In 2016 Congress passed the Defend Trade Secrets Act (“DTSA”) in an effort to, among other things, further unify trade secret law. The DTSA was based largely on the Uniform Trade Secrets Act (“UTSA”) and created a federal civil action for those seeking redress in federal court for the misappropriation of a trade secret. Despite this derivative relationship between the federal and state statutes, there are numerous differences in language between the DTSA and UTSA. However, because the DTSA was passed so recently, courts have not had an adequate opportunity to parse out all of the differences between federal and state trade secret law. Nevertheless, DTSA litigation is piling up, and it is only a matter of time before federal courts must weigh in on the textual differences between the DTSA and the UTSA.
There is one particular difference in statutory language that could have considerable impact on the trade secrets of religious institutions. Under the most recent version of the UTSA, any information can constitute a trade secret. In defining a trade secret, the UTSA reads: “’Trade secret’ is any information, including a formula, pattern, compilation, program, device, method, technique, or process.” (emphasis added). Uniform Trade Secrets Act § 1(4). Thus, under the UTSA, the types of information that can constitute a trade secret are an open class — there are no particular categories of information that are either included in or precluded from the UTSA’s definition of a trade secret.
The DTSA’s definition of a trade secret, on the other hand, is “all forms and types of financial, business, scientific, technical, economic, or engineering information.” 18 U.S.C. § 1839. Thus, under the DTSA, only these six categories of information can constitute a trade secret. Under the plain reading of the statute, any information that does not fall under the rubric of financial, business, scientific, technical, economic, or engineering information cannot be a trade secret. While these categories are certainly expansive, they are not all-encompassing. There are various types of information that a judge interpreting the plain language of the statute would find difficult to include under the DTSA’s definition of trade secret.
Specifically, there may be various trade secrets of religious institutions that do not fit neatly into these categories. Imagine, for example that a religious institution claimed that certain of its most secret scriptures were trade secrets. Such a trade secret does not seem to fit into any of the categories of information listed in the DTSA as eligible for trade secret status. And lest one think that no religious institution would make such a claim, the Church of Scientology litigated that exact issue in Religious Tech. Ctr. v. Netcom On-Line Commc’n Servs., Inc., 923 F.Supp. 1231 (N.D. Cal. 1995). Furthermore, based on the language cited in Religious Tech. Ctr., it seems clear that the Court would have considered the scriptures eligible for trade secret status under the UTSA. Although the Court in that case ultimately held that the scriptures were not trade secrets, the judges made it clear that religious institutions are not precluded from owning trade secrets. Religious Tech Ctr., 923 F.Supp. at 1251. However, the language of the DTSA is explicit that there are only six categories of information that are eligible for federal trade secret protection with all others being excluded from consideration. Thus, under the DTSA, it is very possible that a federal judge would have found that the religious scriptures in Religious Tech. Ctr. were not even eligible for trade secret status; religious scriptures are not obviously financial, business, scientific, technical, economic, or engineering information.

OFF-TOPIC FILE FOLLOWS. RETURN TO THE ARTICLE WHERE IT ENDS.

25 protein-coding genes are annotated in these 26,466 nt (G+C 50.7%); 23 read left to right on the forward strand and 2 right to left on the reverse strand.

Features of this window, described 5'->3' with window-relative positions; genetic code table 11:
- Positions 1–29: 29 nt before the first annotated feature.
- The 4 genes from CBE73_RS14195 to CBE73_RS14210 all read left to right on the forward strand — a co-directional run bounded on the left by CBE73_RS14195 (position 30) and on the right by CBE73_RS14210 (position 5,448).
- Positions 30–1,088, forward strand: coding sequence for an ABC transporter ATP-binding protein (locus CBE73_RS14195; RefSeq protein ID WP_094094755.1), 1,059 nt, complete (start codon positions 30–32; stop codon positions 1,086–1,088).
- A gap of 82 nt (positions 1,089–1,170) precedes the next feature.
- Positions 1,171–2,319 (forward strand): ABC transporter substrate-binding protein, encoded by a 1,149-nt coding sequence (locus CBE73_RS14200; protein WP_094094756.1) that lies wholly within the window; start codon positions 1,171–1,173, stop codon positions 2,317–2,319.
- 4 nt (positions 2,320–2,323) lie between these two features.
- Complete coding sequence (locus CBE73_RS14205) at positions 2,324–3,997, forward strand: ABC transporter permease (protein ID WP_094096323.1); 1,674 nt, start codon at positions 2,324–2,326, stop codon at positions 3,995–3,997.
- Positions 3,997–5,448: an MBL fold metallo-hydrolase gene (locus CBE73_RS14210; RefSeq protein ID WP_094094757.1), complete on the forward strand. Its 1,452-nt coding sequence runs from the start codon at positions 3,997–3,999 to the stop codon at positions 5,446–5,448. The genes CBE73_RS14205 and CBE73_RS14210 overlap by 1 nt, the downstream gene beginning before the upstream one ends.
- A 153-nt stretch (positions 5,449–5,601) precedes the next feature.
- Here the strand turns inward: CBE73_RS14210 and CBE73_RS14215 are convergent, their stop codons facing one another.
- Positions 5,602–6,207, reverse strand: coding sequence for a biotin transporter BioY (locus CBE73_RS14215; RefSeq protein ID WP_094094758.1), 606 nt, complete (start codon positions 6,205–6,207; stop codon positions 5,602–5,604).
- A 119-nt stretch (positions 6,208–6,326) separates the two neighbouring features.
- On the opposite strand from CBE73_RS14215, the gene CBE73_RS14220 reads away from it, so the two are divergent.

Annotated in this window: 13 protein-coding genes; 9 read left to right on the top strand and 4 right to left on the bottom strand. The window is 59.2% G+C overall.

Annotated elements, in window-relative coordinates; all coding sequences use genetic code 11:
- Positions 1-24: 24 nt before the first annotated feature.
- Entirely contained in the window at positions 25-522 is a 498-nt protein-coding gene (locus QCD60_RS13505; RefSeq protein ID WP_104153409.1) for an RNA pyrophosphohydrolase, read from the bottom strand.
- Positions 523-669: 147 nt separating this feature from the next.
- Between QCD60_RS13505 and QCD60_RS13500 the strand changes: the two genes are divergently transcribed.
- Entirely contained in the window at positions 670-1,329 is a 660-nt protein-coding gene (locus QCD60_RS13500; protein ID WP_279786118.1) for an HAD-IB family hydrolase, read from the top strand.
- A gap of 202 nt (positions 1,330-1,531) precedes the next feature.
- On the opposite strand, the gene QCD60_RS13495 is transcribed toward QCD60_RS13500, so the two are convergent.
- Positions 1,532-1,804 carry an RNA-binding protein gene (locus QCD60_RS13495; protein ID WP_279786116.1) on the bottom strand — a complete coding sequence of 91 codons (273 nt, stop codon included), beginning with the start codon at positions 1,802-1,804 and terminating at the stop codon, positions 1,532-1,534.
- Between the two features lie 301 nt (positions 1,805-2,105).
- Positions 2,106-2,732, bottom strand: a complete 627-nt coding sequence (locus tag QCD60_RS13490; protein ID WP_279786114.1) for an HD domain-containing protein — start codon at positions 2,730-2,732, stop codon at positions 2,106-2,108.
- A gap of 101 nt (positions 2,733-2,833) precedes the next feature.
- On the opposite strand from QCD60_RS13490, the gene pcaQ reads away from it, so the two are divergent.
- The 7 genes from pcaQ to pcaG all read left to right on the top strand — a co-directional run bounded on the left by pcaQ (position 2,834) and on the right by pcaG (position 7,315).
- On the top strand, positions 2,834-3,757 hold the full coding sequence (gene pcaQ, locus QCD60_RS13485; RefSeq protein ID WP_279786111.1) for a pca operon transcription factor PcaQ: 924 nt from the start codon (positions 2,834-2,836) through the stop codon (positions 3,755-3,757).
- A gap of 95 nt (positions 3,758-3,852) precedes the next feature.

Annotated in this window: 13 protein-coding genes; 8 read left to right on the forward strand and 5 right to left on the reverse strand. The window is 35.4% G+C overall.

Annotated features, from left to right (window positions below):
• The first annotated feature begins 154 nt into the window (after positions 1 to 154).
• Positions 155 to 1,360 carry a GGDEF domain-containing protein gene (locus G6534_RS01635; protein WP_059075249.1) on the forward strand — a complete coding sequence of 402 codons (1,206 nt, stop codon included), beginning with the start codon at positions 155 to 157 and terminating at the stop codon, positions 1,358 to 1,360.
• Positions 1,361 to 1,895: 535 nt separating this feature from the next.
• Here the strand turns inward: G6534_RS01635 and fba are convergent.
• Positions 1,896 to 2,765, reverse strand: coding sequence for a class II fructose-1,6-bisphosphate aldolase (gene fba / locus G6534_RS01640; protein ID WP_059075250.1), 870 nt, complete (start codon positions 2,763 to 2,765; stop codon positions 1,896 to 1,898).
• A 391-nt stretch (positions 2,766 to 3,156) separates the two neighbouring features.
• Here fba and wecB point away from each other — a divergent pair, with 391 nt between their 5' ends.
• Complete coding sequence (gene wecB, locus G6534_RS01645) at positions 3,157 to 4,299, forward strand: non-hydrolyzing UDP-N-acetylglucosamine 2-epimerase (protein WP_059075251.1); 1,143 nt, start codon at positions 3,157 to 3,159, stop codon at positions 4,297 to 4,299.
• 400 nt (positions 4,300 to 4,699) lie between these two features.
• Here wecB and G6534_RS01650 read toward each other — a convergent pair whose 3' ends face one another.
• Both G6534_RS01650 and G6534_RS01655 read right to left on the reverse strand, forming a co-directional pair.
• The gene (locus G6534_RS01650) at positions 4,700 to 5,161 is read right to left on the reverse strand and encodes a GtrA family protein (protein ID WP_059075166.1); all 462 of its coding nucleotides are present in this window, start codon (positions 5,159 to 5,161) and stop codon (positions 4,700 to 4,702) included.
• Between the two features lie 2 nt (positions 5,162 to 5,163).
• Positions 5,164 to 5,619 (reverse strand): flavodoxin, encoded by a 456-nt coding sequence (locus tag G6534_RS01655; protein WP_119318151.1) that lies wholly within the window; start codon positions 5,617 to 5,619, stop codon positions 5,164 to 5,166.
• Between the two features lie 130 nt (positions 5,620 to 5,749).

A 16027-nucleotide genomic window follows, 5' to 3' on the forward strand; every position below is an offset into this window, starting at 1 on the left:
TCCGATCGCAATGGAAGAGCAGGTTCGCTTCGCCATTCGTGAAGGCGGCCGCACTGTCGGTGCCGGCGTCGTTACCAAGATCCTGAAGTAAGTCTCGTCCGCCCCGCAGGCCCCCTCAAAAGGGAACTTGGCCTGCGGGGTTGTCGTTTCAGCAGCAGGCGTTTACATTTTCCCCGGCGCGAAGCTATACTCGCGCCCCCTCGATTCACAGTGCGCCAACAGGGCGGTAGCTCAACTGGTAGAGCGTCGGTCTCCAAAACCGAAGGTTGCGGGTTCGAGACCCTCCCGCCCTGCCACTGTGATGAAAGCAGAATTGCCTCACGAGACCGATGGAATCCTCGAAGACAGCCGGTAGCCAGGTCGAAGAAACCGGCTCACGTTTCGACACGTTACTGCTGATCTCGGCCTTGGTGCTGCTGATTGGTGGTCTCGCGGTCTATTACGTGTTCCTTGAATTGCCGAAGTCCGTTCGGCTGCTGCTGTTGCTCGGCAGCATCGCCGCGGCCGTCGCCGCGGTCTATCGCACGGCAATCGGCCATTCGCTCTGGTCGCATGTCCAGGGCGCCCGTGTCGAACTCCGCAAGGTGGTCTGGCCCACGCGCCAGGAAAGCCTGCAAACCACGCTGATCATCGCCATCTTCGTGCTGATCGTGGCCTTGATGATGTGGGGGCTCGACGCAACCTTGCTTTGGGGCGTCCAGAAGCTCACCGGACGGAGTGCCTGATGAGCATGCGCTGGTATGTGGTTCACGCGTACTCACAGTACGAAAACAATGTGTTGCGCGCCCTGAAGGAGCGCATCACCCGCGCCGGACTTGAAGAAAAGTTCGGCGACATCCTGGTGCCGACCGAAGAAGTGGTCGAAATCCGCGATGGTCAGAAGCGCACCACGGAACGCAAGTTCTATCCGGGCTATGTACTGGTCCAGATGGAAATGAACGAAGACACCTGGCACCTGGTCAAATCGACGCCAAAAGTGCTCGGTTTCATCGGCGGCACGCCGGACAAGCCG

Although there is a straight path from the text of the DTSA to precluding information like religious scripture from trade secret protection, it stands to reason that Congress intended no such discrepancy between federal and state trade secret law. In fact, the legislative history of the DTSA supports this conclusion. Thus, a federal judge that gives more weight to legislative history might seek to twist the language of the statute in a way that would conform federal law to state law. However, without any linguistic acrobatics, a more textually-minded judge would be hard-pressed to consider certain secrets of religious institutions eligible for federal trade secret protection. As DTSA litigation plays itself out over the next few years, courts will opt to either exaggerate or minimize the differences in language between the federal and state statutes. In the meantime, however, I would suggest that religious institutions be wary of disclosing their most sacred secrets to anybody with a penchant for trade secret misappropriation.
 “Our Defend Trade Secrets Act creates a single national baseline, or a minimal level of protection, and gives trade secret owners access to both a uniform national law and to the reach of the Federal courts.”) (remarks of Senator Coons). 162 CONG. REC. S1630.
 As of Spring 2018, there were a total of 486 federal DTSA cases. David S. Levine & Christopher B. Seaman, The DTSA at One: An Empirical Study of the First Year of Litigation Under the Defend Trade Secrets Act, 53 Wake Forest L. Rev. 105, 124 (2018).
 California’s version of the UTSA was not yet enacted at the time this case was decided, so the Court based its decision on § 757 in the Restatement of Torts, which states that there is “no category of information [that] is excluded from protection as a trade secret because of its inherent qualities.”
 “The Committee does not intend for the definition of a trade secret to be meaningfully different from the scope of that definition as understood by courts in States that have adopted the UTSA.” S. Rep. No. 114-220, at 10 (2016); H.R. Rep. No. 114-529, at 14 (2016).